“In today’s business the goal is to look and sound like those that are successful so you’ll be successful. Overcoming this is no easy task, but I think it starts by getting in the water with everyone else with a bold, unmistakable surfboard.”
Check out the interview with MC exclusively on Skilly Magazine Online.
Skilly: How were you able to start your journey in the entertainment business? Where did this all start?
MC: This all started when I grew up and actually started taking care of myself. I had been heading down a wrong path which led me to move out from my family. My roommate happened to be in a band. I had always loved music, but being in the atmosphere on a regular basis changed loving music to being in love with music. One thing led to another and I got involved with the band. We did a couple shows and I’ve been determined to make music my job ever since.
What are some of the creative ways you use to promote your music?
The internet is vast land for marketing and finding your niche. I try to connect with people in my everyday life that introduced me to a variety of fresh platforms where I can plant my music and watch it grow.
What is the greatest challenge you face in today’s entertainment business? How do you overcome them?
Commercialism and that kind of robotic way of thinking is definitely the toughest challenge. In today’s business the goal is to look and sound like those that are successful so you’ll be successful. Overcoming this is no easy task, but I think it starts by getting in the water with everyone else with a bold, unmistakable surfboard.
How is the music scene like in your hometown? What do you like about it and what don’t you like?
I grew up in Jacksonville, FL so I have to shout out home, but I’ve been living in Minneapolis/St. Paul, MN for the last couple of years and the music scene here is unmatched. All the top artists come through here and the local scene is so dope. So much support from the natives, more importantly honesty which I think is essential for artists to grow.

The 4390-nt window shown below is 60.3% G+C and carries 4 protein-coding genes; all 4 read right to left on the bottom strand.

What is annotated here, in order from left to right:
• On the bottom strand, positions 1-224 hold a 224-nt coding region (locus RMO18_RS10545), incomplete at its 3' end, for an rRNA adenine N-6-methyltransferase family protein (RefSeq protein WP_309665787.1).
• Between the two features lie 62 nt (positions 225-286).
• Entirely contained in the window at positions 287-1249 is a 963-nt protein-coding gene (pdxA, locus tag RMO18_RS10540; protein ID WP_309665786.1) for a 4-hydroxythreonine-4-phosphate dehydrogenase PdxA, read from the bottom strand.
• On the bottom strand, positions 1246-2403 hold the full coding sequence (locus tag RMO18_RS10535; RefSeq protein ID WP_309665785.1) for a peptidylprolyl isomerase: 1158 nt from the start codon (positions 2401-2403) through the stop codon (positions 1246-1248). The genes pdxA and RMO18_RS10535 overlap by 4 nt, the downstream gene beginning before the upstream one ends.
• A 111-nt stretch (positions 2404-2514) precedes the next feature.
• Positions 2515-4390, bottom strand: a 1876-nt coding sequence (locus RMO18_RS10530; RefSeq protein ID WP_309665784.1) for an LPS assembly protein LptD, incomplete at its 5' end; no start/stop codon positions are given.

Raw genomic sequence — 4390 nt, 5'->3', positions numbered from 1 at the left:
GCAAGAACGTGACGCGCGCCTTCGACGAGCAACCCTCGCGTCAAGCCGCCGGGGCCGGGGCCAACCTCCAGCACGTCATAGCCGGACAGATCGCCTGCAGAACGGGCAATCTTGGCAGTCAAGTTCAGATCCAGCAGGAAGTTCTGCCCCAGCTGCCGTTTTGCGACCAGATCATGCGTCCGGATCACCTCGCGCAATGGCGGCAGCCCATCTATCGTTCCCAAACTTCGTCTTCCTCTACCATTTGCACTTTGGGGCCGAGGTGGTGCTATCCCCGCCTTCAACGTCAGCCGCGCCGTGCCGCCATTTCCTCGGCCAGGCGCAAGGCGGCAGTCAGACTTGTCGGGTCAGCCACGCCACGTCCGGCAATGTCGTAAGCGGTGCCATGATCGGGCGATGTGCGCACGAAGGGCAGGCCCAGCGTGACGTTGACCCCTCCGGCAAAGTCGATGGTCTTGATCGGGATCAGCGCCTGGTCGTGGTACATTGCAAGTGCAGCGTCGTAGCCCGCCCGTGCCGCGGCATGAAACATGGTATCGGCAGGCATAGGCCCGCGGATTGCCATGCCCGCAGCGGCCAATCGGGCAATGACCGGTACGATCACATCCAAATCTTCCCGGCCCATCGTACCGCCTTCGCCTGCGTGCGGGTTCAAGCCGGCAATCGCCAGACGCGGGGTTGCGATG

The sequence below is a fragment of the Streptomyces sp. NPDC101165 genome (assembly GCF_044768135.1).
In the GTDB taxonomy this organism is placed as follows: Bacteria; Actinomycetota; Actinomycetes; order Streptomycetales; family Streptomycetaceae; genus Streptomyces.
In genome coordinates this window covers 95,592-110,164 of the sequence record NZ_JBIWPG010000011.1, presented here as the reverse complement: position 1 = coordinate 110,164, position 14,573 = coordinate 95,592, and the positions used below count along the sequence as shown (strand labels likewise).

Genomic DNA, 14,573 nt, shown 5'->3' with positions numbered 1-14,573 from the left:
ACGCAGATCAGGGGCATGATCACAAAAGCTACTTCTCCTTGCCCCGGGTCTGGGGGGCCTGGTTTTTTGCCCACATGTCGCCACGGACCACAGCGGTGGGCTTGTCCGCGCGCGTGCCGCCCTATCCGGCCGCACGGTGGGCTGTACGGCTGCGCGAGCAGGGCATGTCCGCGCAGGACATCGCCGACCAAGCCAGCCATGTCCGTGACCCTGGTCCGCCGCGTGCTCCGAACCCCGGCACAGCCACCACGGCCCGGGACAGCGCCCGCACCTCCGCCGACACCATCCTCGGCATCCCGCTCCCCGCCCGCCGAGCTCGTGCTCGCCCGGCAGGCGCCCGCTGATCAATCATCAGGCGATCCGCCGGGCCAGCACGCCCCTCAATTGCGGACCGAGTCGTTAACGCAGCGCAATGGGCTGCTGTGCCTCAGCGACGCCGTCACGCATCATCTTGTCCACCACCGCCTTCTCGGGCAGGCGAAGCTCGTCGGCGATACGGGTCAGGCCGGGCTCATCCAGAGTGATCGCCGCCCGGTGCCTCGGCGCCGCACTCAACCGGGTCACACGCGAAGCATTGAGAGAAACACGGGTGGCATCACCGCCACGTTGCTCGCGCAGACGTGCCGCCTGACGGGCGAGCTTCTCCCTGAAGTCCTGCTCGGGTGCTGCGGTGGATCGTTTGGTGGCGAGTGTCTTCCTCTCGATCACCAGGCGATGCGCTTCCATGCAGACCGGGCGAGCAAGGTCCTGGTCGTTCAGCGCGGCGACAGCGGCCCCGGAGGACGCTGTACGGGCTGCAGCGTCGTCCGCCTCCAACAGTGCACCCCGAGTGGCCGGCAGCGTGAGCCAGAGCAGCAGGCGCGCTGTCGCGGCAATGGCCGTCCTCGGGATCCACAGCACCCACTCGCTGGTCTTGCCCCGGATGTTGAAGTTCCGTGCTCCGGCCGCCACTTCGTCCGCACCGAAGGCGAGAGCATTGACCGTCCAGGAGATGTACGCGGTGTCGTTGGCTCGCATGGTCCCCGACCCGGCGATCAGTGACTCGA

Where do you think the future of music is going to be? How do you feel artists can be more a part of it?
Music is such a necessity for people. I think it will continue to evolve and mold the world. It’s an ever-changing socket powering billions of lightbulbs. To grow with it, I think you have to have to be willing to be as flexible as music. You have to be ever-changing, but recognize that you’re only one light and shine the best way you can, as only you can.
What advice can you give to other upcoming artists and musicians trying to achieve success?
A big thing for me is celebrating the small steps. People are so focused on the end result they forget to pat themselves on the back for what they do to achieve that goal along the way. If you’re up and coming in anything you already have the essentials. We all have plenty of critics. Self-love will pick you up and will also keep you up.
What inspires you to write your next song?
My inspiration depends on the situation and how I’m feeling. A lot of the times songs come from things I’ve personally dealt with or things others have told me and been through. I guess the need for these stories to be shared inspires my next song.
What are the steps you take to make a song?
I know it seems simple, but I guess after a while you feel certain beats more than others. After riding for a little bit, you get a feel and maybe what direction you’d like to take your car. Once you have a direction, you hit the gas and explain how the direction and car makes you feel to the passengers within. Before you know it you got a new song or car.
What do you think makes a great song?
Subject matter, great lyrics, the beat has great feel, and it’s cool enough to be liked but different enough to be you.
Where can we connect with you? Can you give us your social media links and where we can contact you?
My mixtape I just dropped is streaming on Spotify as we speak, Inde…Unde…Scribable…LOVE.
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